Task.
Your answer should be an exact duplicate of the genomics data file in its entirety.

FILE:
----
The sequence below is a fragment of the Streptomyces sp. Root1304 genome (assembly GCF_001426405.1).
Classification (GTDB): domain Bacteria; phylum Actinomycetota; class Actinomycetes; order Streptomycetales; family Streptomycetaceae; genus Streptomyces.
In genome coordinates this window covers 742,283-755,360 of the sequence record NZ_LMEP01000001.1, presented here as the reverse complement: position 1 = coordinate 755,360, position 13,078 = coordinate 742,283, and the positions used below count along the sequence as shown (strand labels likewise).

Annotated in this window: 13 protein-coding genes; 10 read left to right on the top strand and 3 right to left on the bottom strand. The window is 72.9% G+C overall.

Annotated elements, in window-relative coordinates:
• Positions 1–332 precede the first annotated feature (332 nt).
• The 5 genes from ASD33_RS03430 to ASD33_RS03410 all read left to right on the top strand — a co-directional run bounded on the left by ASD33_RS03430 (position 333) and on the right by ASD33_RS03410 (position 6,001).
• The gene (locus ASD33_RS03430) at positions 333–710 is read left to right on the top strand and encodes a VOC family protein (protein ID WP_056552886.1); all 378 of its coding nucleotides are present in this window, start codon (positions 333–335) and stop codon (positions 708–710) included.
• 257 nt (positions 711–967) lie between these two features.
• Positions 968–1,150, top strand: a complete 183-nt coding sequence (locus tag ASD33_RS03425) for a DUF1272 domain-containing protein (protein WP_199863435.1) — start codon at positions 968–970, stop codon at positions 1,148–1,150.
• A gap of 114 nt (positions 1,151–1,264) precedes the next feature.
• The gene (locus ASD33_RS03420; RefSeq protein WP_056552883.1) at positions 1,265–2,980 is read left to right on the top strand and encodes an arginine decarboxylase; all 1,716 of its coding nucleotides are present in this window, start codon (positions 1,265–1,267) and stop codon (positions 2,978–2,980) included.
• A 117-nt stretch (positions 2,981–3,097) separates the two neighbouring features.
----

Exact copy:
The sequence below is a fragment of the Streptomyces sp. Root1304 genome (assembly GCF_001426405.1).
Classification (GTDB): domain Bacteria; phylum Actinomycetota; class Actinomycetes; order Streptomycetales; family Streptomycetaceae; genus Streptomyces.
In genome coordinates this window covers 742,283-755,360 of the sequence record NZ_LMEP01000001.1, presented here as the reverse complement: position 1 = coordinate 755,360, position 13,078 = coordinate 742,283, and the positions used below count along the sequence as shown (strand labels likewise).

Annotated in this window: 13 protein-coding genes; 10 read left to right on the top strand and 3 right to left on the bottom strand. The window is 72.9% G+C overall.

Annotated elements, in window-relative coordinates:
• Positions 1–332 precede the first annotated feature (332 nt).
• The 5 genes from ASD33_RS03430 to ASD33_RS03410 all read left to right on the top strand — a co-directional run bounded on the left by ASD33_RS03430 (position 333) and on the right by ASD33_RS03410 (position 6,001).
• The gene (locus ASD33_RS03430) at positions 333–710 is read left to right on the top strand and encodes a VOC family protein (protein ID WP_056552886.1); all 378 of its coding nucleotides are present in this window, start codon (positions 333–335) and stop codon (positions 708–710) included.
• 257 nt (positions 711–967) lie between these two features.
• Positions 968–1,150, top strand: a complete 183-nt coding sequence (locus tag ASD33_RS03425) for a DUF1272 domain-containing protein (protein WP_199863435.1) — start codon at positions 968–970, stop codon at positions 1,148–1,150.
• A gap of 114 nt (positions 1,151–1,264) precedes the next feature.
• The gene (locus ASD33_RS03420; RefSeq protein WP_056552883.1) at positions 1,265–2,980 is read left to right on the top strand and encodes an arginine decarboxylase; all 1,716 of its coding nucleotides are present in this window, start codon (positions 1,265–1,267) and stop codon (positions 2,978–2,980) included.
• A 117-nt stretch (positions 2,981–3,097) separates the two neighbouring features.